“This almost temporary pause does not diminish our deep conviction in Hainain in the long term, as it is among the best branding destinations for acquiring new customers,” Fabrizio Freda, CEO of Estée Lauder, said on the company’s first quarter 2023 call. .

Knight expects traffic to return to Hainan in the spring. The Hainan region, Knight said, will remain particularly important for international brands trying to recoup losses from overseas Chinese customers, but added that “it will probably never get to where it was years ago.”

Conglomerates are building out their local infrastructure to strengthen supply chains. L’Oréal started construction of another fulfillment center near Shanghai in Suzhou, China, which will open in late 2023, and launched Shanghai Meicfang Investment Co., aiming to invest in new technology, digital innovation, data, supply chain and packaging. Estée Lauder also reduced its supply chain exposure by breaking ground on a new manufacturing facility near Tokyo in 2020. Freda said the company began producing a limited range of skin care products at the facility during the last quarter.

“These investments are our reflection of the new world … you cannot continue to operate with a manufacturing map or supply chain map that does not have facilities in the region,” said Audrey Depraeter-Montacel, Accenture’s beauty leader.

The pandemic is not the source of all Western beauty brands’ challenges in China. As broader nationalistic sentiment has risen, along with the successes of homegrown Chinese beauty brands such as Florsasis and Perfect Diary, international companies are finding it harder to connect with consumers and compete with local challengers.

“It used to be that they competed on price, now it’s on quality, it’s on [being] closer to the consumer,” Knight said. “For big beauty brands, this is a big concern.”

To compete, conglomerates launch new business units to understand local preferences. Estée Lauder opened a research and development center to understand the needs of Chinese and Asian skin last year, and Shiseido launched a Chinese beauty investment fund to boost its portfolio in the region.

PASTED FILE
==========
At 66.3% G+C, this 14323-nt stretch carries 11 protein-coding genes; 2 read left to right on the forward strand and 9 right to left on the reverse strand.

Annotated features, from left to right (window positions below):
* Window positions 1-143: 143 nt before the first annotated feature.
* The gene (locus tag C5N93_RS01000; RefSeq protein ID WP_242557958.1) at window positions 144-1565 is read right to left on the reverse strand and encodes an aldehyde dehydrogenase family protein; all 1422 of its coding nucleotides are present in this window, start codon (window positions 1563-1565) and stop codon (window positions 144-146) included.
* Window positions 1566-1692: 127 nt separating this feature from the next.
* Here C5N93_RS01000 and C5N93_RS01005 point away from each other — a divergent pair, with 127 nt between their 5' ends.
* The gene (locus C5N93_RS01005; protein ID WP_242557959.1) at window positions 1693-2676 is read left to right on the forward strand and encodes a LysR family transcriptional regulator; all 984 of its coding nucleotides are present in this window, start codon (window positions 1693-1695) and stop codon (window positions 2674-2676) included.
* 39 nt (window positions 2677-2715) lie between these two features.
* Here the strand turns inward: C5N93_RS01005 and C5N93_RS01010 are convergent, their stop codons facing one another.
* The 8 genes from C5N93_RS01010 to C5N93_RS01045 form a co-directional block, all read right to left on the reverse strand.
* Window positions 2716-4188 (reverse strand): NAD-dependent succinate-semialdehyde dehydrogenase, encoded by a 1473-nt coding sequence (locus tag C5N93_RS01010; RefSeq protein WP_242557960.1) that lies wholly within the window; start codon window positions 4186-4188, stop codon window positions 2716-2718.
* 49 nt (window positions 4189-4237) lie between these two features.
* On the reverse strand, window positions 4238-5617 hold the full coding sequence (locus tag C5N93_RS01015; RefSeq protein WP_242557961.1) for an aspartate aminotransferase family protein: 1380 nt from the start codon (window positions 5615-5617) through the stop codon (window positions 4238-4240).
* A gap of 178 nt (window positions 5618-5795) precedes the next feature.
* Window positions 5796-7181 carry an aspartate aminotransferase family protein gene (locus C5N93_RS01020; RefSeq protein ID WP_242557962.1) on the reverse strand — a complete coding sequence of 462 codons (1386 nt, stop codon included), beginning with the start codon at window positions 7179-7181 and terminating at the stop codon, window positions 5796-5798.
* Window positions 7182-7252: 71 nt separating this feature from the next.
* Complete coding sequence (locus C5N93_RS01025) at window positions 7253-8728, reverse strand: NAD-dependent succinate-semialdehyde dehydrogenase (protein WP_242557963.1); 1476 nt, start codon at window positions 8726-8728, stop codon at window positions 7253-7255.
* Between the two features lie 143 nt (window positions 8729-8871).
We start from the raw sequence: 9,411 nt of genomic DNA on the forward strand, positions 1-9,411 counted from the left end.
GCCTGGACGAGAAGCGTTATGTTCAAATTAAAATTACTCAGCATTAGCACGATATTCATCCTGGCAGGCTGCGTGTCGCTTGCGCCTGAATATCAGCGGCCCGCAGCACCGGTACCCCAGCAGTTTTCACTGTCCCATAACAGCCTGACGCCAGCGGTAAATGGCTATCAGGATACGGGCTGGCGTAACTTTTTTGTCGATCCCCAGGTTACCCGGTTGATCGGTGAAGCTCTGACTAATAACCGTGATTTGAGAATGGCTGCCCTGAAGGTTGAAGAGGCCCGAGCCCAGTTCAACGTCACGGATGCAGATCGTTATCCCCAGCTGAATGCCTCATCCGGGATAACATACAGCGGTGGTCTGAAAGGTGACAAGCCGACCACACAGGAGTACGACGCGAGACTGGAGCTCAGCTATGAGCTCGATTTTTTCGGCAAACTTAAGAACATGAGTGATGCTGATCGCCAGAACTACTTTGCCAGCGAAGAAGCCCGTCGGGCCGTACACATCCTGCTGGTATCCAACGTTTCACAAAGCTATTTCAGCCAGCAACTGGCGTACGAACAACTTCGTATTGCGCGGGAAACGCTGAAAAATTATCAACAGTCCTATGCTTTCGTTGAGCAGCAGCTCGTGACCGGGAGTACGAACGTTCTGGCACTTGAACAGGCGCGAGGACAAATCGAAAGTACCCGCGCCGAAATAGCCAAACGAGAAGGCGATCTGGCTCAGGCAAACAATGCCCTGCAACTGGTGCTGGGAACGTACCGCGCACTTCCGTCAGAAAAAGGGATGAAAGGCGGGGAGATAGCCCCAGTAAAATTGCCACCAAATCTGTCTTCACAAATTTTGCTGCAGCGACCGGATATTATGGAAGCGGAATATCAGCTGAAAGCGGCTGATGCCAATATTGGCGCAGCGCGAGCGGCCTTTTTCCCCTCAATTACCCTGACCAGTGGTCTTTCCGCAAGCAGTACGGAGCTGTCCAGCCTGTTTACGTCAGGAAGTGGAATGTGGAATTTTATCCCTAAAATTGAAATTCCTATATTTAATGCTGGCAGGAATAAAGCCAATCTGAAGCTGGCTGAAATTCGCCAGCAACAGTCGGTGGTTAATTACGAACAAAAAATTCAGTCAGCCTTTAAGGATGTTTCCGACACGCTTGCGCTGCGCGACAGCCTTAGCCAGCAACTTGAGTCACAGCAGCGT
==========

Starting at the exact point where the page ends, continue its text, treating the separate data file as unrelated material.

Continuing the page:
Such investments are necessary since missteps in the region can be costly. Last month, L’Oréal launched ‘Shihyo’, its new K-Beauty brand aimed at Chinese, Japanese and Korean consumers across East Asia.

Chinese netizens were quick to criticize the conglomerate for disrespecting traditional Chinese culture by calling the 24 solar terms of the traditional Chinese calendar “Asian” wisdom in its marketing, rather than acknowledging its Chinese origins.

But brands can be successful with focused, localized strategies.

Coty relaunched the Lancaster sunscreen brand in China with an Asian-specific product line and a number of retail concepts in Hainan. On its latest earnings call, Coty CEO Sue Nabi highlighted the brand’s 20 percent sales growth in the quarter, even with closures in Hainan.

“Most of these beauty companies are cautiously optimistic,” Driscoll said. “It’s still a big market, and it’s going to be a big market for beauty and luxury going forward.”

China Decoded wants to hear from you. Send tips, suggestions, complaints and compliments to robb.young@businessoffashion.com.